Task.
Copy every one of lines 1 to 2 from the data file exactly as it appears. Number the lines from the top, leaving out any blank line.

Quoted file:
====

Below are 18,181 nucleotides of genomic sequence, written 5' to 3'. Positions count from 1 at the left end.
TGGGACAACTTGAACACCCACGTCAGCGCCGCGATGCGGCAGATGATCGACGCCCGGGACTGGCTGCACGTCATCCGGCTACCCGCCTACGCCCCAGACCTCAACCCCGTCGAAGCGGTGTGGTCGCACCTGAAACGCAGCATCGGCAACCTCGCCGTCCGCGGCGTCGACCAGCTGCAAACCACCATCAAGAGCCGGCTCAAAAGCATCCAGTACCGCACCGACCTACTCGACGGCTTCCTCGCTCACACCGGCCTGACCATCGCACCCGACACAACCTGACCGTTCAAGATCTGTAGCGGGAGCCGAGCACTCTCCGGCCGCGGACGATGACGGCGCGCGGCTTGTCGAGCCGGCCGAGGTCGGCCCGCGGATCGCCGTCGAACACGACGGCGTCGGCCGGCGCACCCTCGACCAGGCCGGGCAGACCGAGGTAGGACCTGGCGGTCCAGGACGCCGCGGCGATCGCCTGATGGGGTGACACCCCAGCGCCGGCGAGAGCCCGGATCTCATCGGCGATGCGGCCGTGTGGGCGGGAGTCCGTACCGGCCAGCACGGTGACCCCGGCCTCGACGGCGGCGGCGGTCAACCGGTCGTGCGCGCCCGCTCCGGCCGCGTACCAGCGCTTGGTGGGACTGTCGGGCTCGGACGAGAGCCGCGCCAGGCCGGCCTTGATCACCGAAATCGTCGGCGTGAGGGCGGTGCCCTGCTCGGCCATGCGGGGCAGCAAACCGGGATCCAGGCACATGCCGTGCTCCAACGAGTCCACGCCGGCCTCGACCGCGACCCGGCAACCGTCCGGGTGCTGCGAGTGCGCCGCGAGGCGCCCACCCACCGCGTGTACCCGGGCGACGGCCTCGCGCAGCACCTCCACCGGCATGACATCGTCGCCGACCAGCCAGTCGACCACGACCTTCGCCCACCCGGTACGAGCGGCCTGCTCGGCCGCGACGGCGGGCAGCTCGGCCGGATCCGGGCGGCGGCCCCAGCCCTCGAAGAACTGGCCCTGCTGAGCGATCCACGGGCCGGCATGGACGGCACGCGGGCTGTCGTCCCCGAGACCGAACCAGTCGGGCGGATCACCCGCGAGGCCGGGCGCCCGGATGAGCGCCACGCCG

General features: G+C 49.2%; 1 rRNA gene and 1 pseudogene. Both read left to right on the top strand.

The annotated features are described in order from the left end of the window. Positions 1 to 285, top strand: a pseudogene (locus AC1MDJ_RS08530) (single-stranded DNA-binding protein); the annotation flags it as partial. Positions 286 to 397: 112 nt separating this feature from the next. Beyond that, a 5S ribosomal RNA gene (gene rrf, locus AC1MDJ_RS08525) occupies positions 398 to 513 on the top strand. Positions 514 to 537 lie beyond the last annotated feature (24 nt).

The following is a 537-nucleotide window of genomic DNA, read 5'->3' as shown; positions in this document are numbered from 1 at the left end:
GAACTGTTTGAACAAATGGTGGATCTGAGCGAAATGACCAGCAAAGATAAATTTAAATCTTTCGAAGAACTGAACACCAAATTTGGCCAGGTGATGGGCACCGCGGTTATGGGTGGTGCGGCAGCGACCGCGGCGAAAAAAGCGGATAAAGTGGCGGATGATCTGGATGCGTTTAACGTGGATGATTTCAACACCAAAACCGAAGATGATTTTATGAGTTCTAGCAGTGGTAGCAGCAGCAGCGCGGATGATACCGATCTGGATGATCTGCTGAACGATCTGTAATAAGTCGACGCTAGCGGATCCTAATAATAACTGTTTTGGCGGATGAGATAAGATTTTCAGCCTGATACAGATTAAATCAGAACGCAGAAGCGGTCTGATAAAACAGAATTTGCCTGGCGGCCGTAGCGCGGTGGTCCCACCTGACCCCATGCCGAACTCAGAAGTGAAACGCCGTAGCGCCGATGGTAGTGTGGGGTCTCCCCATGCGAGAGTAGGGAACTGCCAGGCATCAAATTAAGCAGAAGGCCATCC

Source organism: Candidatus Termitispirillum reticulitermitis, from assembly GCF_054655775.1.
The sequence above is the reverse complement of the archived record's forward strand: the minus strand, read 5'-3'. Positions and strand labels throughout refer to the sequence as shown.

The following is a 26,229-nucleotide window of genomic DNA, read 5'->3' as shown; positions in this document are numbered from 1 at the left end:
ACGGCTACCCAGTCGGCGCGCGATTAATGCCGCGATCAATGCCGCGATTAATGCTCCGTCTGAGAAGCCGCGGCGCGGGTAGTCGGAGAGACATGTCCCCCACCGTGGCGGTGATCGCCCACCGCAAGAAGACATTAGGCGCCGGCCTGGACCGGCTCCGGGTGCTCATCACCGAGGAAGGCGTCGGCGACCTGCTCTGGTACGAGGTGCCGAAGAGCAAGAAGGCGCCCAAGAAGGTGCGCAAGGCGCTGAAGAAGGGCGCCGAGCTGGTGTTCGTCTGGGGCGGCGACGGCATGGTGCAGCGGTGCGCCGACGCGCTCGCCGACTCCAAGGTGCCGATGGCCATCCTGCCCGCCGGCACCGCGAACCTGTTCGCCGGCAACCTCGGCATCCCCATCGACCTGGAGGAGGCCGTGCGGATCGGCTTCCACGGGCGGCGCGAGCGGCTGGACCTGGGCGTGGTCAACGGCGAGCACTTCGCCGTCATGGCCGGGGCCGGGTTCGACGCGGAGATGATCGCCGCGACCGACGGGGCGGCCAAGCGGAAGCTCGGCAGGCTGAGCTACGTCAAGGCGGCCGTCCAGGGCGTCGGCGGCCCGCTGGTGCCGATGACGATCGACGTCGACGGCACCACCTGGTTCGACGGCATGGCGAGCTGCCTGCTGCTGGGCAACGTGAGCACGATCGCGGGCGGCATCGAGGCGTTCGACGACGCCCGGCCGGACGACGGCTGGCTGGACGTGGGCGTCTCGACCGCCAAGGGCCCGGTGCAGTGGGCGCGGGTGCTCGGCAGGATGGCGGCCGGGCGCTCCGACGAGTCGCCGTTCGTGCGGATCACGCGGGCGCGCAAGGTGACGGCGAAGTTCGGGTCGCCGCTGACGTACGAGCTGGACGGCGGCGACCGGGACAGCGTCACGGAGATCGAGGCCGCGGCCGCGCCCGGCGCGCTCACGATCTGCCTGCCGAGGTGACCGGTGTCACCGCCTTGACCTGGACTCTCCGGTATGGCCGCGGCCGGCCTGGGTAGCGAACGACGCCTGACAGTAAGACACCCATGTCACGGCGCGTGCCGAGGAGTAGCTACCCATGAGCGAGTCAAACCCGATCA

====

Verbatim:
Below are 18,181 nucleotides of genomic sequence, written 5' to 3'. Positions count from 1 at the left end.
TGGGACAACTTGAACACCCACGTCAGCGCCGCGATGCGGCAGATGATCGACGCCCGGGACTGGCTGCACGTCATCCGGCTACCCGCCTACGCCCCAGACCTCAACCCCGTCGAAGCGGTGTGGTCGCACCTGAAACGCAGCATCGGCAACCTCGCCGTCCGCGGCGTCGACCAGCTGCAAACCACCATCAAGAGCCGGCTCAAAAGCATCCAGTACCGCACCGACCTACTCGACGGCTTCCTCGCTCACACCGGCCTGACCATCGCACCCGACACAACCTGACCGTTCAAGATCTGTAGCGGGAGCCGAGCACTCTCCGGCCGCGGACGATGACGGCGCGCGGCTTGTCGAGCCGGCCGAGGTCGGCCCGCGGATCGCCGTCGAACACGACGGCGTCGGCCGGCGCACCCTCGACCAGGCCGGGCAGACCGAGGTAGGACCTGGCGGTCCAGGACGCCGCGGCGATCGCCTGATGGGGTGACACCCCAGCGCCGGCGAGAGCCCGGATCTCATCGGCGATGCGGCCGTGTGGGCGGGAGTCCGTACCGGCCAGCACGGTGACCCCGGCCTCGACGGCGGCGGCGGTCAACCGGTCGTGCGCGCCCGCTCCGGCCGCGTACCAGCGCTTGGTGGGACTGTCGGGCTCGGACGAGAGCCGCGCCAGGCCGGCCTTGATCACCGAAATCGTCGGCGTGAGGGCGGTGCCCTGCTCGGCCATGCGGGGCAGCAAACCGGGATCCAGGCACATGCCGTGCTCCAACGAGTCCACGCCGGCCTCGACCGCGACCCGGCAACCGTCCGGGTGCTGCGAGTGCGCCGCGAGGCGCCCACCCACCGCGTGTACCCGGGCGACGGCCTCGCGCAGCACCTCCACCGGCATGACATCGTCGCCGACCAGCCAGTCGACCACGACCTTCGCCCACCCGGTACGAGCGGCCTGCTCGGCCGCGACGGCGGGCAGCTCGGCCGGATCCGGGCGGCGGCCCCAGCCCTCGAAGAACTGGCCCTGCTGAGCGATCCACGGGCCGGCATGGACGGCACGCGGGCTGTCGTCCCCGAGACCGAACCAGTCGGGCGGATCACCCGCGAGGCCGGGCGCCCGGATGAGCGCCACGCCG